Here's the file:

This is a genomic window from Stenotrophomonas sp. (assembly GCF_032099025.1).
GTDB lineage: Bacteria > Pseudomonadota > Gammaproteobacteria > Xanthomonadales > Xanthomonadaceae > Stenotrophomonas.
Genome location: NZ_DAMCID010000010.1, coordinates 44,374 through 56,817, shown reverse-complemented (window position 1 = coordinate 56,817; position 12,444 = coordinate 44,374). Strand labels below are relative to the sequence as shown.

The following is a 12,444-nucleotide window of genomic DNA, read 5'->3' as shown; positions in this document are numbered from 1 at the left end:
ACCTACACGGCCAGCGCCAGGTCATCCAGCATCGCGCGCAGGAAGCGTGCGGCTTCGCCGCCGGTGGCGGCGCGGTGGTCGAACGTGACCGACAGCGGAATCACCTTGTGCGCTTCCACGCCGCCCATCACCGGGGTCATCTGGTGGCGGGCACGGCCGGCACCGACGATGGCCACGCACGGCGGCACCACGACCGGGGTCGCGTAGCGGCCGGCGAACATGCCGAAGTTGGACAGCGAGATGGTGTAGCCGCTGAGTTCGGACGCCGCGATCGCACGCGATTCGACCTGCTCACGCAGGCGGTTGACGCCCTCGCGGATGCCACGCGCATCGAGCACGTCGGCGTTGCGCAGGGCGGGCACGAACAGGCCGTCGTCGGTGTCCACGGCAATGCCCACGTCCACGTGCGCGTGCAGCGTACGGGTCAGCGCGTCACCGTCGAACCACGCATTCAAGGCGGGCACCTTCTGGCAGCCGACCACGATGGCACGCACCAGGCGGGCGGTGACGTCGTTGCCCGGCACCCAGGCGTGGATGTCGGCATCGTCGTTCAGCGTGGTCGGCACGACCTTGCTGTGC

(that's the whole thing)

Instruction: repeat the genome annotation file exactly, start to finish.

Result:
This is a genomic window from Stenotrophomonas sp. (assembly GCF_032099025.1).
GTDB lineage: Bacteria > Pseudomonadota > Gammaproteobacteria > Xanthomonadales > Xanthomonadaceae > Stenotrophomonas.
Genome location: NZ_DAMCID010000010.1, coordinates 44,374 through 56,817, shown reverse-complemented (window position 1 = coordinate 56,817; position 12,444 = coordinate 44,374). Strand labels below are relative to the sequence as shown.

The following is a 12,444-nucleotide window of genomic DNA, read 5'->3' as shown; positions in this document are numbered from 1 at the left end:
ACCTACACGGCCAGCGCCAGGTCATCCAGCATCGCGCGCAGGAAGCGTGCGGCTTCGCCGCCGGTGGCGGCGCGGTGGTCGAACGTGACCGACAGCGGAATCACCTTGTGCGCTTCCACGCCGCCCATCACCGGGGTCATCTGGTGGCGGGCACGGCCGGCACCGACGATGGCCACGCACGGCGGCACCACGACCGGGGTCGCGTAGCGGCCGGCGAACATGCCGAAGTTGGACAGCGAGATGGTGTAGCCGCTGAGTTCGGACGCCGCGATCGCACGCGATTCGACCTGCTCACGCAGGCGGTTGACGCCCTCGCGGATGCCACGCGCATCGAGCACGTCGGCGTTGCGCAGGGCGGGCACGAACAGGCCGTCGTCGGTGTCCACGGCAATGCCCACGTCCACGTGCGCGTGCAGCGTACGGGTCAGCGCGTCACCGTCGAACCACGCATTCAAGGCGGGCACCTTCTGGCAGCCGACCACGATGGCACGCACCAGGCGGGCGGTGACGTCGTTGCCCGGCACCCAGGCGTGGATGTCGGCATCGTCGTTCAGCGTGGTCGGCACGACCTTGCTGTGC